Ways in which you can increase your exposure to these areas as a Product Manager are:

  • Perhaps introduce a Product Management competence framework to your organization if they don't already have one. Here's a great example48.
  • Look for opportunities where R&Rs need clarifying. Perhaps facilitate exercises like Role Expectation Matrix57, DACI64, Delegation Poker62, etc
  • Look for opportunities to delegate and what have been some of the lessons you learned from that? Did people clearly understand what was expected from them when you delegate it to them? Did others in the team/org know and understand that that responsibility was delegated to that person? What ways did you help increase this clarity and what opportunities are there to increase it more in the future?
  • Are there other opportunities in your team/organisation where you can introduce more process and rigor? Perhaps illustrating and communicating the process of how opportunities are discovered and then end up in customer hands resulting in a measurable impact? Is that process clear to all in your org? Could you make it clearer? Help other teams adopt something similar?

Culture:

Easily the most ambiguous and difficult, but arguably the most important of the 3 C's. Culture underpins everything you do. As I often tell product leaders - "people can copy your product but they cannot copy the way you do product."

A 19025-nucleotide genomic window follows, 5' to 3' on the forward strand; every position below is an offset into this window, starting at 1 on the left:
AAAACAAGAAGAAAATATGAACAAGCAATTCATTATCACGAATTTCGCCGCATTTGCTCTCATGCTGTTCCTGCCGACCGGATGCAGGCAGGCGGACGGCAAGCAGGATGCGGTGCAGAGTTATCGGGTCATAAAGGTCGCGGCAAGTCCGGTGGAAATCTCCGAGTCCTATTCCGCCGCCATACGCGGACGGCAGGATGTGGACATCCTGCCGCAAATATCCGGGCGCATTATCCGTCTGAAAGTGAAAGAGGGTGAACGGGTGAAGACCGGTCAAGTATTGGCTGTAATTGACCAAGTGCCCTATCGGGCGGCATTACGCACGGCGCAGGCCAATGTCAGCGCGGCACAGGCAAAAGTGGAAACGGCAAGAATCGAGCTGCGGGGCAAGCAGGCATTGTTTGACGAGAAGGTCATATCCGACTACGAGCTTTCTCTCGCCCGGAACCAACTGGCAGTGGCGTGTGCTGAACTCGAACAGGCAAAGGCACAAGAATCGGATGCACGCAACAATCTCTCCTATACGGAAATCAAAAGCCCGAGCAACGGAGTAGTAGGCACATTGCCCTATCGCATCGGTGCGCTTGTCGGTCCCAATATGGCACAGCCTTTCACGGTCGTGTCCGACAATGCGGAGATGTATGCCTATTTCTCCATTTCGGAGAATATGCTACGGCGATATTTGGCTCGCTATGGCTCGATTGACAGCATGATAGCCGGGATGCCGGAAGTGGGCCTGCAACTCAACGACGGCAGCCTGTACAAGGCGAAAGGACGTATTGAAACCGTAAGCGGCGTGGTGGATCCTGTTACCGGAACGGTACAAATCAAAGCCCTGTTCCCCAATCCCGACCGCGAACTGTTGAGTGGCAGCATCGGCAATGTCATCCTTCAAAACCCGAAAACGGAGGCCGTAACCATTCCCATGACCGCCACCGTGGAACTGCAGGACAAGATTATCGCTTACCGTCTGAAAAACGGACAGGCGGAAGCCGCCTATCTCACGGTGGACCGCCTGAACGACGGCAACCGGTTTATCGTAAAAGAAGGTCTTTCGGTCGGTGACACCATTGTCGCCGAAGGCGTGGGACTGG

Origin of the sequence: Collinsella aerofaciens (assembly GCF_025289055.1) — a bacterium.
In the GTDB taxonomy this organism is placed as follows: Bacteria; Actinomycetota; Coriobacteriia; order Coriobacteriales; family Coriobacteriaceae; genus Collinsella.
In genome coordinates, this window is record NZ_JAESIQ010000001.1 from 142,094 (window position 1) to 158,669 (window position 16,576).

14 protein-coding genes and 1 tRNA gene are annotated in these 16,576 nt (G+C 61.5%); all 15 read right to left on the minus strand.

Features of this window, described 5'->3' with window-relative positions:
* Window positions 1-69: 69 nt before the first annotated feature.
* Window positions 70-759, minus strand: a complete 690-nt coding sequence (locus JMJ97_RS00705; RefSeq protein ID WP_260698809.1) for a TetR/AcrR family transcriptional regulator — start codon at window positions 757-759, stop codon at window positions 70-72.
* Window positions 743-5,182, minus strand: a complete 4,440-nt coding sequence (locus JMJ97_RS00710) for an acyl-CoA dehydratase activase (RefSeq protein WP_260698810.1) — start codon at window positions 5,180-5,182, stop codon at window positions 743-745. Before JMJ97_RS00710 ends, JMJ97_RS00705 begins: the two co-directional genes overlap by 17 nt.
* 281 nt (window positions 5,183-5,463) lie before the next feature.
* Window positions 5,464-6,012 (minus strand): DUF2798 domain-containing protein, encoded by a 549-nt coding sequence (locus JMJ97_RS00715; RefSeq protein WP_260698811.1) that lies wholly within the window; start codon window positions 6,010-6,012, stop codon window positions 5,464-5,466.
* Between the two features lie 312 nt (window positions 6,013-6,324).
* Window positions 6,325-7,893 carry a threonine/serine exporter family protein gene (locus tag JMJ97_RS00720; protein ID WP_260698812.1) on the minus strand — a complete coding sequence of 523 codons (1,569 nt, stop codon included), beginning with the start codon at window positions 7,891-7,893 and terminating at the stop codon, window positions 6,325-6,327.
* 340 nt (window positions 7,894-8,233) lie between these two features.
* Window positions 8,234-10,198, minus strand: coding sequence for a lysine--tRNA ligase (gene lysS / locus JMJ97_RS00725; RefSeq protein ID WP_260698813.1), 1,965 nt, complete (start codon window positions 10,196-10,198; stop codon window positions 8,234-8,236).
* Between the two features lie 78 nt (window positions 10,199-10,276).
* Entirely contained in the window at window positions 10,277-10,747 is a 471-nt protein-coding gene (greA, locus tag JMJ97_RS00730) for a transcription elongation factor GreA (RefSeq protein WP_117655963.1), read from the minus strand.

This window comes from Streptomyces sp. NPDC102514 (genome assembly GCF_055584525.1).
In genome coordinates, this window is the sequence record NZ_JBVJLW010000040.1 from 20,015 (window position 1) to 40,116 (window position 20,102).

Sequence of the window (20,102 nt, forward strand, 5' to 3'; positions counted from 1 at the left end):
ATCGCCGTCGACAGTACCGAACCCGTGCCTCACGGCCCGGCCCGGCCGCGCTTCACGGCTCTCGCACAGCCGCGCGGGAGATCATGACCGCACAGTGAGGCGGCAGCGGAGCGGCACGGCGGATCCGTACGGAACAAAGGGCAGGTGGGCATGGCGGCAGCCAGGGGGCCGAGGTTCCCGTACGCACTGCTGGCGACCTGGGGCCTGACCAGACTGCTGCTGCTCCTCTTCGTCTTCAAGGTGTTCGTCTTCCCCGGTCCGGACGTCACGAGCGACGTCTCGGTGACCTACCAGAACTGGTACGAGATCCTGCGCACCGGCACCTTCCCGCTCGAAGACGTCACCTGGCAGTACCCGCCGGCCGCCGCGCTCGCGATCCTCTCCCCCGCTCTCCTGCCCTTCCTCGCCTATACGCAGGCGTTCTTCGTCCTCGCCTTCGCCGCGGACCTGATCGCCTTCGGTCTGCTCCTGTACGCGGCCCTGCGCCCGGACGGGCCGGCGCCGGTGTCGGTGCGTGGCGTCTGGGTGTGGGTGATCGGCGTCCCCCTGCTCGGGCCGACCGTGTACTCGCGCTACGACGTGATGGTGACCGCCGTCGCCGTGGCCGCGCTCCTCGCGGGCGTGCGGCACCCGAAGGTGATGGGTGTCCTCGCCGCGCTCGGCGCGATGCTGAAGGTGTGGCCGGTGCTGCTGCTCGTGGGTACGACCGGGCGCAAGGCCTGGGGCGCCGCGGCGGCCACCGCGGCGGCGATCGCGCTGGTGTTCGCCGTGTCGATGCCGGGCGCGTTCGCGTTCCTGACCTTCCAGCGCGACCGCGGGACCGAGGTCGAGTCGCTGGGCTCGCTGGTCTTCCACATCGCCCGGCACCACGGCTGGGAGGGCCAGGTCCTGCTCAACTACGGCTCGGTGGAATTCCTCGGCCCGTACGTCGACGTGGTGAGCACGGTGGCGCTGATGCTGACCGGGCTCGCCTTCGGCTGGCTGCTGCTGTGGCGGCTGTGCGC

Culture is something that you should already be cultivating in your bubble that is your product team - and I'm sure you've already seen the impact a happy, healthy team can have. 

For us Product People, what we really want to be doing here is cultivating a 'product-friendly' culture. One that is focused on outcomes not outputs, that embraces failure as a learning exercise and experimentation. A culture that empowers teams to solve real problems and not just take orders from executives. 

For those looking to take this skill to the next level you could begin by:

  • Looking for opportunities to coach your peers on what good product culture looks like - why we want to focus on outcomes not output. Further finding opporutnities to coach and educate your stakeholders as well.
  • Find ways to lead by example and role model the right behaviours - like celebrating learnings from failure or talking about outcomes44. Even adding a 'Measure' column52 to your workflow can help shift the dial here.
  • Look to find and create other product-culture champions within your org who also advocate for more product-friendly ways of working.
  • If you're in a 'not-so-product-friendly' environment you could look for ways to ring-fence your team from the rest of the org and create a culture bubble (leadership support here can help a lot). 
  • Share lots of articles, talks, etc within your organization can help shift the dial.
  • Seems silly but the small things go the furthest. Regular feedback/appreciation, buying cakes and coffees, and being the biggest advocate for what you're team is doing all adds up.
  • Lastly if you're really struggling to find any opportunities within your organisation, perhaps consider taking up a side project, or volunteer on a project where you can display these behaviours more.